I love walking in the woods during the day. I hate being near them at night. Even with a flashlight, looking into the darkness of a forest always feels like tempting fate. Something’s going to pop out, right? Or even worse: Your light might just come to rest on an immobile pair of glimmering red eyes atop a shadowy figure that’s not quite visible. The noises, too. Bugs and animals, sure, but even the innocuous sound of wind rustling leaves and branches. I’m an Eagle Scout, but the woods at night still frighten me.

They frighten Robin (Rachel Nichols), too, who has returned home to the Black Woods of Germany, at a place of great power, a place where empires have met defeat. Robin is brought back after the death of her grandfather, who left her property. She’s accompanied by Leo (Yohance Myles), her partner, who thinks Robin’s bad vibes about her hometown are somewhat silly. It’s a beautiful place filled with history. They can enjoy themselves here.

Leo is wrong, of course. Soon the two of them and a group of strangers find themselves on the run from a group of dark priestesses worshipping the creature Cernunnos, who has great plans for Robin.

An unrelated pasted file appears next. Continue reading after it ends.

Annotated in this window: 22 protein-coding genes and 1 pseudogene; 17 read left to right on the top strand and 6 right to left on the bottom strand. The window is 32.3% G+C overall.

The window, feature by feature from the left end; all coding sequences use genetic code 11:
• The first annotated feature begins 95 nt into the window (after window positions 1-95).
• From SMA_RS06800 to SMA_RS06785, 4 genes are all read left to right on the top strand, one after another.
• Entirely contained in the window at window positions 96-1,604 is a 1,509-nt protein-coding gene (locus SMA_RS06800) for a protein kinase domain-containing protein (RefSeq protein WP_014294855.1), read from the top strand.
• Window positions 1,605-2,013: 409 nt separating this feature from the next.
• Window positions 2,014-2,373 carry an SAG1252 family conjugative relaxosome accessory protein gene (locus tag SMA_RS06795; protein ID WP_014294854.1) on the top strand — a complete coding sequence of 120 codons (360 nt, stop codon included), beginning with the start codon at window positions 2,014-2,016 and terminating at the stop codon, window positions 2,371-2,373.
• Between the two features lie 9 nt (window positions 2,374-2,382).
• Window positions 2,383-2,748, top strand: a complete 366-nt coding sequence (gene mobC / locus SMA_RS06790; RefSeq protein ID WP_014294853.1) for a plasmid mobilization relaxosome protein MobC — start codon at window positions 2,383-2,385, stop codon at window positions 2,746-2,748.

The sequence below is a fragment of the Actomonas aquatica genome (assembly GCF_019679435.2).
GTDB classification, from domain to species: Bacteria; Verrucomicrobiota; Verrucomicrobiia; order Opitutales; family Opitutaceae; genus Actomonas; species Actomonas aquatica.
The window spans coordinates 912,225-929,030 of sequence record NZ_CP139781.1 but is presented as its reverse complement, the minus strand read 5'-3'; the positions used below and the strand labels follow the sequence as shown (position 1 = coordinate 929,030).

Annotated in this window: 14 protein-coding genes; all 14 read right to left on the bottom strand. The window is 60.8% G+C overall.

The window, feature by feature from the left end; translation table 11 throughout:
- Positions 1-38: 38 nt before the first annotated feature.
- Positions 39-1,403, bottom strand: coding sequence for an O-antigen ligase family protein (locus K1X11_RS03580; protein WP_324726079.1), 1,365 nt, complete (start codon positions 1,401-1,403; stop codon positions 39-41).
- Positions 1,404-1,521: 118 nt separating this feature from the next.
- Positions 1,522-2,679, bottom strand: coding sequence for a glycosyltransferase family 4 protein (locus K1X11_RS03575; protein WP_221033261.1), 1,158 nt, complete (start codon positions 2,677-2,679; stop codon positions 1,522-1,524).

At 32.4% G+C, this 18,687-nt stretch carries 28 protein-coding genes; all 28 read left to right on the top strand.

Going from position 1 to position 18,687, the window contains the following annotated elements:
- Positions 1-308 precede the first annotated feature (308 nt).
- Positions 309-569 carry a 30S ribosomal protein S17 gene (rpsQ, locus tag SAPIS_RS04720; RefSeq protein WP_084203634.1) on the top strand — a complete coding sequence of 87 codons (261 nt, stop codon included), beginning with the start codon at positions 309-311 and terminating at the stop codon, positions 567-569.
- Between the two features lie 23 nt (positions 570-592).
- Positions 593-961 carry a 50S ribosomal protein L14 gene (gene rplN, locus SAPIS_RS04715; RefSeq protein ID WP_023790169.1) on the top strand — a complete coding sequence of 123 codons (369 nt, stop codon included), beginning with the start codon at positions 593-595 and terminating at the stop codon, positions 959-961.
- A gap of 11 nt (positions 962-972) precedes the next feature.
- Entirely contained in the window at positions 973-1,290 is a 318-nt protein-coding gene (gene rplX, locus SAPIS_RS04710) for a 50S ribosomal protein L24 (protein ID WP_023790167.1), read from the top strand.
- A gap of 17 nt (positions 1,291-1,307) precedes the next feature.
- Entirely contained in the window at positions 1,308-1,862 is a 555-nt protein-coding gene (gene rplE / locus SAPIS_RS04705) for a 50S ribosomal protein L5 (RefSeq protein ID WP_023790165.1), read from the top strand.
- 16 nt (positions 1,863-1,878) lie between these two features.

Miles Doleac’s Demigod is at its best when it embraces the claustrophobic nature of darkened woods but loses itself a little when the story is forced to deliver exposition between characters in the light of day. In a way, it captures the dissonant nature of the woods as a setting: there’s nothing too spooky about a bunch of people tied to trees on a late autumn afternoon. Turn off the lights, though, and something inherent changes in the scene. Cinematographer Nathan Tape’s eye for lighting the dark reaches of the Black Forest is absolutely stellar.

That’s not to peg the successes of Demigod solely on the conceptual choice of making a forest-set folk tale. The team also develops a tone that feels very much akin to 2018’s Mandy, a film whose moody, desolate first half was far more successful than its rage-splatter second. Demigod is more the former than the latter. Even after the blood starts spilling, the film captures a specific mood, aided by a solid electronic soundtrack and interesting visuals. There’s a pleasant surreality here that becomes its own vibe.

Not everything in Demigod, however, contributes positively to the whole. The story is somewhat convoluted even as it builds to an empowering (and admirably fatalistic) climax. Long scenes of daytime dialogue interrupt the aesthetic pleasures that Doleac and crew capture during the night terrors. It’s not a long film, but it drags in parts.

Perhaps I was simply taken by the night shoots, the soundtrack and the inherently disturbing setting. In any case, Demigod‘s flaws feel far more minor than how well it succeeds — as an indie folk-horror tale which recognizes the scariest possibility is that the world outside our window is still far beyond our understanding.